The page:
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Chicago's new leftist mayor sets record with lowest approval rating just six months into his term
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Chicago's new leftist mayor sets record with lowest approval rating just six months into his term

Brandon Johnson has only been Chicago's mayor for six months, yet he has already managed to best former Democratic Mayor Lori Lightfoot at chasing away the approval of the electorate.

An Illinois Policy Institute poll conducted from Oct. 18 to 22 by the analytics outfit Echelon Insights found that only 28% of respondents approve of the job Johnson is doing as mayor — the lowest rating for a mayor at this point in the term in the city's modern history. As a point of reference, the same poll found that Lightfoot had a 28% approval rating ahead of her crushing electoral defeat in February.

While Johnson managed a lower approval rating with the Democratic-leaning cohort than Lightfoot in her final days as mayor, she still outdid him in terms of her disapproval rating with 66% to Johnson's 50%.

Johnson's approval rating among voters in the 18-29 age group was 32%. Among voters in the 40-49 age bracket, it was 24%.

While Johnson scored poorly on his handling of the issues across the board, there were three categories where the responses were especially condemning: 66% of respondents said they disapproved especially of his handling of crime and public safety; 63% disapproved of his handling of housing and homelessness; and 64% said they disapproved of his migrant management.

Whereas 59% of respondents noted on Feb. 23 that Chicago, which various big employers were fleeing, was generally headed in the wrong direction under Lightfoot, that number jumped to 65% in the Oct. 23 poll with Johnson in office. When asked whether they'd hightail it out of town if given the opportunity, 34% answered in the affirmative in February; 44% said yes on Oct. 23.

And 69% of respondents indicated that crime was Chicago's greatest issue, followed by high taxes, 31%, and homelessness, 20%.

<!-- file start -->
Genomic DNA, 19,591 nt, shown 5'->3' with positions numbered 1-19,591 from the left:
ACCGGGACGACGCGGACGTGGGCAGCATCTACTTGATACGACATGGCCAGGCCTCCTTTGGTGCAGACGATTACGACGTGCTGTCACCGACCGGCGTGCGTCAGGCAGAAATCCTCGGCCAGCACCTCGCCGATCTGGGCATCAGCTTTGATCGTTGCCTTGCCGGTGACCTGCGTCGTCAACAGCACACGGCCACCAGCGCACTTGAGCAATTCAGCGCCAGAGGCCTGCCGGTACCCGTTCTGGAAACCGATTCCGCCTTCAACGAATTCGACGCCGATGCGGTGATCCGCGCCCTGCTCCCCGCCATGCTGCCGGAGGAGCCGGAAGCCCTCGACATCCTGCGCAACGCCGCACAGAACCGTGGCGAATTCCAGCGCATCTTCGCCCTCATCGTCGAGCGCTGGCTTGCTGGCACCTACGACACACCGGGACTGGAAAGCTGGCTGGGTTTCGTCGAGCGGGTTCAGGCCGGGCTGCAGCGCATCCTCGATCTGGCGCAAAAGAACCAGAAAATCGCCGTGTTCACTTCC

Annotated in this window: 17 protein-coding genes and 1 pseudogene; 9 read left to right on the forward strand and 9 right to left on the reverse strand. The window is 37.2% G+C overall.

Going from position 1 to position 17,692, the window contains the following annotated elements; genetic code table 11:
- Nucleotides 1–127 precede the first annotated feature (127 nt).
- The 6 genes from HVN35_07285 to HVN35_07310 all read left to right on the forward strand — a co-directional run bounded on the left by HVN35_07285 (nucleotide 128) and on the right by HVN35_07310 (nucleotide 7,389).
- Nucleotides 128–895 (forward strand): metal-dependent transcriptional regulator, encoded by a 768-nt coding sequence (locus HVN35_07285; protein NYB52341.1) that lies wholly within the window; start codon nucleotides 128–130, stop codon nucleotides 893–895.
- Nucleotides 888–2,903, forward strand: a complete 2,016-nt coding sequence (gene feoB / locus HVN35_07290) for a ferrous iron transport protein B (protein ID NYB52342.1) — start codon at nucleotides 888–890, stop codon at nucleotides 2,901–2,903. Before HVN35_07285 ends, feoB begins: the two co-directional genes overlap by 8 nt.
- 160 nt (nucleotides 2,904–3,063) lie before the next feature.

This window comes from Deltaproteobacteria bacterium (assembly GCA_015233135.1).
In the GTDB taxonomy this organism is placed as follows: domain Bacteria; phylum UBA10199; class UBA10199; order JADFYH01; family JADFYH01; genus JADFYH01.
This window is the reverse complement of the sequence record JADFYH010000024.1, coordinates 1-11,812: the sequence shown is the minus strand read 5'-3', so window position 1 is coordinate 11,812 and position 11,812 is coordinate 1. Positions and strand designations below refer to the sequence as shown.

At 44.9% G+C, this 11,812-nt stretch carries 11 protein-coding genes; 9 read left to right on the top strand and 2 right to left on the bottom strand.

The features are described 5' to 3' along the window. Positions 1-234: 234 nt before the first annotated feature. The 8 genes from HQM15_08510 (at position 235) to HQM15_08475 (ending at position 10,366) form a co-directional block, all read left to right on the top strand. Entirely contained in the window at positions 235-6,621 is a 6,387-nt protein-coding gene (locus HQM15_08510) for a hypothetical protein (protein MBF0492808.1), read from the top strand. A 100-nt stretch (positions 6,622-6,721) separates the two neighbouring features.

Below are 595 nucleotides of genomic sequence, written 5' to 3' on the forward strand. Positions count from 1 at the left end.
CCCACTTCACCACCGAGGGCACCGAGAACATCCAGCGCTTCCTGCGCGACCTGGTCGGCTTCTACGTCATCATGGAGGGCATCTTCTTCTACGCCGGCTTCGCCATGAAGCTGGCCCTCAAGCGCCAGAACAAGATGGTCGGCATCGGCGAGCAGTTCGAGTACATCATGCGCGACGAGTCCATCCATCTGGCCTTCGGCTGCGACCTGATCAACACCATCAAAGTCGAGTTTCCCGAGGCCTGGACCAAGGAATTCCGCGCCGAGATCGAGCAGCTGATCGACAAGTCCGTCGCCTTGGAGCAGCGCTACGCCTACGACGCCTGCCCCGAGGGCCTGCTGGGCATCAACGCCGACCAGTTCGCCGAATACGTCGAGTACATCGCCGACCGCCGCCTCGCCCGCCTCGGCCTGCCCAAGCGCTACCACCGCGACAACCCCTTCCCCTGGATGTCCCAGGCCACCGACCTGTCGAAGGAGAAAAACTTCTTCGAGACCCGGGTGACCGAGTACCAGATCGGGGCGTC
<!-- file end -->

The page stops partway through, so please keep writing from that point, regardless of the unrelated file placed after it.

Crime is out of control in America's most rat-infested city.

According to the Chicago Police Department, as of Nov. 12, there have been 552 murders; 1,848 criminal sexual assaults, up 2% over last year; 9,444 robberies, up 25%; 5,459 reports of aggravated battery, up 4%; 6,479 burglaries; 18,277 instances of theft, up 4%; 25,782 motor vehicle thefts, up 52%; and 2,198 shooting incidents.

The odds of becoming a victim of a violent crime and a property crime are 1 in 115 and 1 in 42, respectively, according to Neighborhood Scout.

While Cook County's jail population has seen its lowest number of inmates in over 40 years, total major crimes, of which there have been roughly 80,000 in 2023, are set to exceed 60% of what they were before the pandemic in 2019, reported Wirepoints.

Illinois Policy indicated that arrest rates fell to their lowest level in a decade in 2022, with less than 12% of all reported crimes resulting in an arrest. By way of comparison, in 2019, the arrest rate was 21.5%. Five years earlier, the rate was 28.9%. This trend appears to have continued well into Johnson's first term.

Newsweek reported that Johnson has argued that well-funded police forces and throwing criminals in jail won't make Chicago safer. Instead, the former teachers' union organizer thinks more money should be dumped into mental health care, schools, and affordable housing. Additionally, he has supported sending social workers and EMTs to respond to various 911 calls instead of cops.

The bodies on the streets are not all victims of Chicago's soaring violent crime. The city's homeless problem is also out of control.

A point-in-time count performed by the city earlier this year indicated that 5,149 individuals were living in homeless shelters; 990 were camped out on the streets.

The Chicago Coalition for the Homeless suggested in a recent report that as of 2021, there were nearly 70,000 people in the city "experiencing homelessness," indicating that number was likely to continue rising. Johnson acknowledged in October that the city's number of homeless was over 68,000.

Johnson's breakout plan to remedy the homeless issue was apparently to approve permanent tent cities and to appoint someone else to figure out a solution or, failing that, take the blame.

On Oct. 3, he signed an executive order to establish a chief homelessness officer so that the city "will have a critical point of contact to coordinate efforts and leverage the full force of government to provide shelter for all people."

The homeless include some of the over 18,500 illegal aliens who have come to the sanctuary city in recent months, costing taxpayers an estimated $255.7 million by Dec. 31, reported the Chicago Sun-Times.

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Joseph MacKinnon

Joseph MacKinnon

Joseph MacKinnon is a staff writer for Blaze News.
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